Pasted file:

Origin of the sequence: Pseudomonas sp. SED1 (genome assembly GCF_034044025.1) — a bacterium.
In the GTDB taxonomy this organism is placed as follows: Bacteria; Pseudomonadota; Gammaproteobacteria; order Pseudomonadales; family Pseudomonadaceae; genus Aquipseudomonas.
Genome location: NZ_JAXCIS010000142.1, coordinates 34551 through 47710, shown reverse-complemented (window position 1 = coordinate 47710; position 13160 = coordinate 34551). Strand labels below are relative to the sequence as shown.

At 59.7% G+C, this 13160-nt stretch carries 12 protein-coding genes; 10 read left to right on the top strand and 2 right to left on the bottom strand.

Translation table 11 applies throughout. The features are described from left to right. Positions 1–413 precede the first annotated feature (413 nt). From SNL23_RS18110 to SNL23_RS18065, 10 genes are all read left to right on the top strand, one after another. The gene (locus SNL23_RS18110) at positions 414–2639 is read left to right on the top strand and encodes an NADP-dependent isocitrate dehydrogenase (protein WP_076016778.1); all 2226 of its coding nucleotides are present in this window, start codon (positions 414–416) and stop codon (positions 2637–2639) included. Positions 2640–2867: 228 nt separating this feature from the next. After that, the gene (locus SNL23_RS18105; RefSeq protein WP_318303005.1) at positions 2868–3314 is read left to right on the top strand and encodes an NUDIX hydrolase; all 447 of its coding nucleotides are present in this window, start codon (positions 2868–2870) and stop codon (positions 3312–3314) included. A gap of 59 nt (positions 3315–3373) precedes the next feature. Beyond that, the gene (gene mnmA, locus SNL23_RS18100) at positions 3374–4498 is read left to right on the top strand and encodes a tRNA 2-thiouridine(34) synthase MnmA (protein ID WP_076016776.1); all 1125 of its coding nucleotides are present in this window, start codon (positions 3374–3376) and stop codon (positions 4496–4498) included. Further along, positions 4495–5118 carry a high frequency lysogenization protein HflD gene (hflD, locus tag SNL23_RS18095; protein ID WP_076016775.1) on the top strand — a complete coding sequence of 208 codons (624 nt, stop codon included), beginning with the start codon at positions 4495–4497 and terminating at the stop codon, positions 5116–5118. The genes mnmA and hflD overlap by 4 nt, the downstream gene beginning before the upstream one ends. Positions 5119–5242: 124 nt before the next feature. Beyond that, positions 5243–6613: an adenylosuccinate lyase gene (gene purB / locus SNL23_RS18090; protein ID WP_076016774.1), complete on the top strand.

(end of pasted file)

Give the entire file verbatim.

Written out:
Origin of the sequence: Pseudomonas sp. SED1 (genome assembly GCF_034044025.1) — a bacterium.
In the GTDB taxonomy this organism is placed as follows: Bacteria; Pseudomonadota; Gammaproteobacteria; order Pseudomonadales; family Pseudomonadaceae; genus Aquipseudomonas.
Genome location: NZ_JAXCIS010000142.1, coordinates 34551 through 47710, shown reverse-complemented (window position 1 = coordinate 47710; position 13160 = coordinate 34551). Strand labels below are relative to the sequence as shown.

At 59.7% G+C, this 13160-nt stretch carries 12 protein-coding genes; 10 read left to right on the top strand and 2 right to left on the bottom strand.

Translation table 11 applies throughout. The features are described from left to right. Positions 1–413 precede the first annotated feature (413 nt). From SNL23_RS18110 to SNL23_RS18065, 10 genes are all read left to right on the top strand, one after another. The gene (locus SNL23_RS18110) at positions 414–2639 is read left to right on the top strand and encodes an NADP-dependent isocitrate dehydrogenase (protein WP_076016778.1); all 2226 of its coding nucleotides are present in this window, start codon (positions 414–416) and stop codon (positions 2637–2639) included. Positions 2640–2867: 228 nt separating this feature from the next. After that, the gene (locus SNL23_RS18105; RefSeq protein WP_318303005.1) at positions 2868–3314 is read left to right on the top strand and encodes an NUDIX hydrolase; all 447 of its coding nucleotides are present in this window, start codon (positions 2868–2870) and stop codon (positions 3312–3314) included. A gap of 59 nt (positions 3315–3373) precedes the next feature. Beyond that, the gene (gene mnmA, locus SNL23_RS18100) at positions 3374–4498 is read left to right on the top strand and encodes a tRNA 2-thiouridine(34) synthase MnmA (protein ID WP_076016776.1); all 1125 of its coding nucleotides are present in this window, start codon (positions 3374–3376) and stop codon (positions 4496–4498) included. Further along, positions 4495–5118 carry a high frequency lysogenization protein HflD gene (hflD, locus tag SNL23_RS18095; protein ID WP_076016775.1) on the top strand — a complete coding sequence of 208 codons (624 nt, stop codon included), beginning with the start codon at positions 4495–4497 and terminating at the stop codon, positions 5116–5118. The genes mnmA and hflD overlap by 4 nt, the downstream gene beginning before the upstream one ends. Positions 5119–5242: 124 nt before the next feature. Beyond that, positions 5243–6613: an adenylosuccinate lyase gene (gene purB / locus SNL23_RS18090; protein ID WP_076016774.1), complete on the top strand.